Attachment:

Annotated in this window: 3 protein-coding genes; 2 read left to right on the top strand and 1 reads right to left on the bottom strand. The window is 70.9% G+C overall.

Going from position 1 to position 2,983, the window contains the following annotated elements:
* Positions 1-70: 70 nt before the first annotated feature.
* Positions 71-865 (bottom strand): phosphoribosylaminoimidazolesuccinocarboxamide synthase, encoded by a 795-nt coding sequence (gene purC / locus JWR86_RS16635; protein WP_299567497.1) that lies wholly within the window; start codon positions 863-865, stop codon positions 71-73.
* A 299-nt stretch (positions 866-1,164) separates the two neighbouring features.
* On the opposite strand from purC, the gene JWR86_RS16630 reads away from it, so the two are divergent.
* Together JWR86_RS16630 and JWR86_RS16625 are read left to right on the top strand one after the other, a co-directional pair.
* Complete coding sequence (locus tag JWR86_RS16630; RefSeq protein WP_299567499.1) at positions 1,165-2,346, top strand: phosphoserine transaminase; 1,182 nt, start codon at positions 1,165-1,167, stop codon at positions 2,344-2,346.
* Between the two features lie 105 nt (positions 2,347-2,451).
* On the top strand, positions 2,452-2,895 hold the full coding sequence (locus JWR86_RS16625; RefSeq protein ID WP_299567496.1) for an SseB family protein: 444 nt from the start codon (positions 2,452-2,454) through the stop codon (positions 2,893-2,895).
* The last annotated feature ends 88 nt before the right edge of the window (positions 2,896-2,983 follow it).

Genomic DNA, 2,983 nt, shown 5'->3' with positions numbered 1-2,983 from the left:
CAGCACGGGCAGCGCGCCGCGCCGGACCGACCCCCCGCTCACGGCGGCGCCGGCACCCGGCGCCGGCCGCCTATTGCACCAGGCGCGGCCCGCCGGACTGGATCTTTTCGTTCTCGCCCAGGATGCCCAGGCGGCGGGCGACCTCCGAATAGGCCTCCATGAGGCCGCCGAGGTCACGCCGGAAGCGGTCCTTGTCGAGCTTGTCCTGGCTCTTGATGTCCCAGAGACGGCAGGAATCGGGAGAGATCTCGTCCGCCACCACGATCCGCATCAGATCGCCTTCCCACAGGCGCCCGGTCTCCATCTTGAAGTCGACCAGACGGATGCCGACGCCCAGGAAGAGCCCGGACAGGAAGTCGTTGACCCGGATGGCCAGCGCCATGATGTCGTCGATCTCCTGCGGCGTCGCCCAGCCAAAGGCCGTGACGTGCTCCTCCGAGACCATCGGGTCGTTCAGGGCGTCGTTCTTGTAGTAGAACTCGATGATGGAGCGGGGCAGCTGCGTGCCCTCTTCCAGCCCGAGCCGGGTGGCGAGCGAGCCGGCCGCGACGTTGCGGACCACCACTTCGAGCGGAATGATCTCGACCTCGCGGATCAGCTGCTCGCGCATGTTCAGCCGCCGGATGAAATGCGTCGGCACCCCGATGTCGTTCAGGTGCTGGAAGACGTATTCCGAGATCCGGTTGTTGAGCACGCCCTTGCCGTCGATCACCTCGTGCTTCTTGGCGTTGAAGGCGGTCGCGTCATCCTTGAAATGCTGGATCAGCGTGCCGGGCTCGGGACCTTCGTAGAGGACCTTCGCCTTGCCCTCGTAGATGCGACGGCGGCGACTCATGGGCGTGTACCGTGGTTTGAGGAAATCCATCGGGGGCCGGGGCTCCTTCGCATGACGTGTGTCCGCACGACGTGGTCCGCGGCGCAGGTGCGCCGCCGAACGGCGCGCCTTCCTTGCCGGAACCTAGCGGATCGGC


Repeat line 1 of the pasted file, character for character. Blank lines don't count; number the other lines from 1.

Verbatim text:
Annotated in this window: 3 protein-coding genes; 2 read left to right on the top strand and 1 reads right to left on the bottom strand. The window is 70.9% G+C overall.